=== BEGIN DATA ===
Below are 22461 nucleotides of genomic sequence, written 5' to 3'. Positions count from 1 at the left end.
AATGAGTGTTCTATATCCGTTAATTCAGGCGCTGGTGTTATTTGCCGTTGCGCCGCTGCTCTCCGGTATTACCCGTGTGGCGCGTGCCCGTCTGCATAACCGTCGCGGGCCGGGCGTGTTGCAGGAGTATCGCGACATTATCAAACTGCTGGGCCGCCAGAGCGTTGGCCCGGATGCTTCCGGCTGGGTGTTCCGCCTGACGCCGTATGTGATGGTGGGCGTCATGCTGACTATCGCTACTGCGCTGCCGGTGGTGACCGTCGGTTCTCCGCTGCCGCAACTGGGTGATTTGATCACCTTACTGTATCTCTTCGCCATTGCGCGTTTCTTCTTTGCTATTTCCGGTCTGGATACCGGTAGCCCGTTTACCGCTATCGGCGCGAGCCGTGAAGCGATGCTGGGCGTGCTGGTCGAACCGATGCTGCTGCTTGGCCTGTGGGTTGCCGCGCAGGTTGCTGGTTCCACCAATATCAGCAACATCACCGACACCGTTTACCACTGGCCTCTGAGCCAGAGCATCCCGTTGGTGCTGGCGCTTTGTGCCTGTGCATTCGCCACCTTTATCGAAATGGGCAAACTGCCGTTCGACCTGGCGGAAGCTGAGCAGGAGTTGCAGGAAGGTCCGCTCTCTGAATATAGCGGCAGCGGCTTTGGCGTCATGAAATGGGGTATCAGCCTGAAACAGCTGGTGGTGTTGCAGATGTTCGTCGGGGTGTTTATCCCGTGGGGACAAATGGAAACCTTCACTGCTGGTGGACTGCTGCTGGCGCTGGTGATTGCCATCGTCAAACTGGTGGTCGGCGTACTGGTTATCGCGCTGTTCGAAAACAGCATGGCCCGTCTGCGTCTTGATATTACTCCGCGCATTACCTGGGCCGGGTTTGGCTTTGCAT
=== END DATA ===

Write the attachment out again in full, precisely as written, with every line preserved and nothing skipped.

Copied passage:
Below are 22461 nucleotides of genomic sequence, written 5' to 3'. Positions count from 1 at the left end.
AATGAGTGTTCTATATCCGTTAATTCAGGCGCTGGTGTTATTTGCCGTTGCGCCGCTGCTCTCCGGTATTACCCGTGTGGCGCGTGCCCGTCTGCATAACCGTCGCGGGCCGGGCGTGTTGCAGGAGTATCGCGACATTATCAAACTGCTGGGCCGCCAGAGCGTTGGCCCGGATGCTTCCGGCTGGGTGTTCCGCCTGACGCCGTATGTGATGGTGGGCGTCATGCTGACTATCGCTACTGCGCTGCCGGTGGTGACCGTCGGTTCTCCGCTGCCGCAACTGGGTGATTTGATCACCTTACTGTATCTCTTCGCCATTGCGCGTTTCTTCTTTGCTATTTCCGGTCTGGATACCGGTAGCCCGTTTACCGCTATCGGCGCGAGCCGTGAAGCGATGCTGGGCGTGCTGGTCGAACCGATGCTGCTGCTTGGCCTGTGGGTTGCCGCGCAGGTTGCTGGTTCCACCAATATCAGCAACATCACCGACACCGTTTACCACTGGCCTCTGAGCCAGAGCATCCCGTTGGTGCTGGCGCTTTGTGCCTGTGCATTCGCCACCTTTATCGAAATGGGCAAACTGCCGTTCGACCTGGCGGAAGCTGAGCAGGAGTTGCAGGAAGGTCCGCTCTCTGAATATAGCGGCAGCGGCTTTGGCGTCATGAAATGGGGTATCAGCCTGAAACAGCTGGTGGTGTTGCAGATGTTCGTCGGGGTGTTTATCCCGTGGGGACAAATGGAAACCTTCACTGCTGGTGGACTGCTGCTGGCGCTGGTGATTGCCATCGTCAAACTGGTGGTCGGCGTACTGGTTATCGCGCTGTTCGAAAACAGCATGGCCCGTCTGCGTCTTGATATTACTCCGCGCATTACCTGGGCCGGGTTTGGCTTTGCAT